“Fifteen months after the interventions, 91 percent of the intervention group had a suppressed viral load compared to 76 percent of the control group. In addition to the potential benefit of a lower viral load on the infected person, there may be public health benefits.”
And the quoted researcher called this an “amazing” difference.
But this is what the study abstract stated:
“This comparatively brief positive affects skills intervention achieved modest improvements in psychological health, and may have the potential to support adjustment to a new HIV diagnosis.”
The results of the study itself are very mixed; it describes some of the measurements of the study as “not reaching statistical significance.” It seems clear that the intervention group did have improved (or at least not decreased) psychological health, which is a reasonable outcome for having gotten psychological attention and therapy.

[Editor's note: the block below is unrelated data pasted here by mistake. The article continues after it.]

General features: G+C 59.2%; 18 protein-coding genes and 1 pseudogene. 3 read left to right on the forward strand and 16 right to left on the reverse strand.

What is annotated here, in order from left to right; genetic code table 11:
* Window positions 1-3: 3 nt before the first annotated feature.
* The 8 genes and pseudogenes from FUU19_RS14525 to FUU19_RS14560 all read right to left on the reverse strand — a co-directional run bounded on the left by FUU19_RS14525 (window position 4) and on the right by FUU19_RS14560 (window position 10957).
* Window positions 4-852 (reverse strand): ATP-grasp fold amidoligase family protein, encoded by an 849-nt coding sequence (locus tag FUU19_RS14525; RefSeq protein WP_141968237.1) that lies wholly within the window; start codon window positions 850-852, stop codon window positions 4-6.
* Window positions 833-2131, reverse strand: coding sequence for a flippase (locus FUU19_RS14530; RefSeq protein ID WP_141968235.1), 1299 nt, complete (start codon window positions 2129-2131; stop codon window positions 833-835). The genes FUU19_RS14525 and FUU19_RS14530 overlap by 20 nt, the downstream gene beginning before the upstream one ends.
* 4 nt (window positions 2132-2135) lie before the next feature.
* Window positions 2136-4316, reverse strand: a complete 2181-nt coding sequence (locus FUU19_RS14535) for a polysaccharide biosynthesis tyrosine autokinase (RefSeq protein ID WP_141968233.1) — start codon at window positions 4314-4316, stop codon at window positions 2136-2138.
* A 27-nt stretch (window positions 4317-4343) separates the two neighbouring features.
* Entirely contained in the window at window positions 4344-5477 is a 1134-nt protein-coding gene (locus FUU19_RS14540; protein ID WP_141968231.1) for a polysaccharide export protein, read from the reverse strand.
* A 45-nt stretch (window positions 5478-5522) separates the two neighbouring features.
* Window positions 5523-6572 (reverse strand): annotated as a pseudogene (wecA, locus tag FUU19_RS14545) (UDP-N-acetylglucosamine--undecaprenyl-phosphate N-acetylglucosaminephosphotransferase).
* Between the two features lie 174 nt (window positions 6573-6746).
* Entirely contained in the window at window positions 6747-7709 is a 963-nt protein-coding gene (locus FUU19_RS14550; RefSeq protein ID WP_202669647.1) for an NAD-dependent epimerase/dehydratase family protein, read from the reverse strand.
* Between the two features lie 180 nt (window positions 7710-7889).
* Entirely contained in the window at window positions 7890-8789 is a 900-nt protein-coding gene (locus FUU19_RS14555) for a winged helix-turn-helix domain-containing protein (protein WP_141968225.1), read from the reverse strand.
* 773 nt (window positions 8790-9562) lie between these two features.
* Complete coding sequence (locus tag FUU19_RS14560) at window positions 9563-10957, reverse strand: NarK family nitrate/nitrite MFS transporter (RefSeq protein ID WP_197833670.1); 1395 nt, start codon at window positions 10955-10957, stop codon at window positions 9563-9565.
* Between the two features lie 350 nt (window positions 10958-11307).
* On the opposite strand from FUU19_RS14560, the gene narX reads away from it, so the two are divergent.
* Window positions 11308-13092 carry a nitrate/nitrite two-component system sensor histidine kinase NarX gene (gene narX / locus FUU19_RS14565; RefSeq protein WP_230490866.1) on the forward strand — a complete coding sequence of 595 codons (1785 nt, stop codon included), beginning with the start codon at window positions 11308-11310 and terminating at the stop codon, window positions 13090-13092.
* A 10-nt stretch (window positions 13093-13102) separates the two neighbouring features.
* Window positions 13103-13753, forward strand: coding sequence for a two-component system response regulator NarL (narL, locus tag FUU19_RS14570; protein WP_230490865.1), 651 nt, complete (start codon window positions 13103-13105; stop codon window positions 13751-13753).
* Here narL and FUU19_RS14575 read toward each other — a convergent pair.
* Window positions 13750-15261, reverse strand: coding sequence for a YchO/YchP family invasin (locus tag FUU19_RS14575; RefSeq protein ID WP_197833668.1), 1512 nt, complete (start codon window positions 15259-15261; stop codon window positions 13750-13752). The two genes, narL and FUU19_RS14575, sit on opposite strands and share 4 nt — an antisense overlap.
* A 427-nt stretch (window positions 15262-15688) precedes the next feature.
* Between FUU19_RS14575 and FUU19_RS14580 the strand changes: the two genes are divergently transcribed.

If the researchers believe the intervention is without harm, the release needed to spell that out. Harms were also not measured or disclosed in the study itself, but it’s something we encourage news release writers and journalists to seek to clarify.
There are several issues related to the quality of the evidence that we think this news release left out.
Since the differences found in the study between the trained group and the controls were relatively small (the effect sizes under 0.4, which is poor to fair only), it is likely that modifying the intervention without the face-to-face intervention with an engaged volunteer would result in lower differences and may actually be identical to the control group.
A couple of other things were worth mentioning in the release related to quality of evidence. It was a randomized study but there is no mention in the release about blinding of patients or observers, the absence of which could lead to bias in the results of the psychological observations. There were also a large number of patients who did not qualify for the study, making generalization of the study a problem.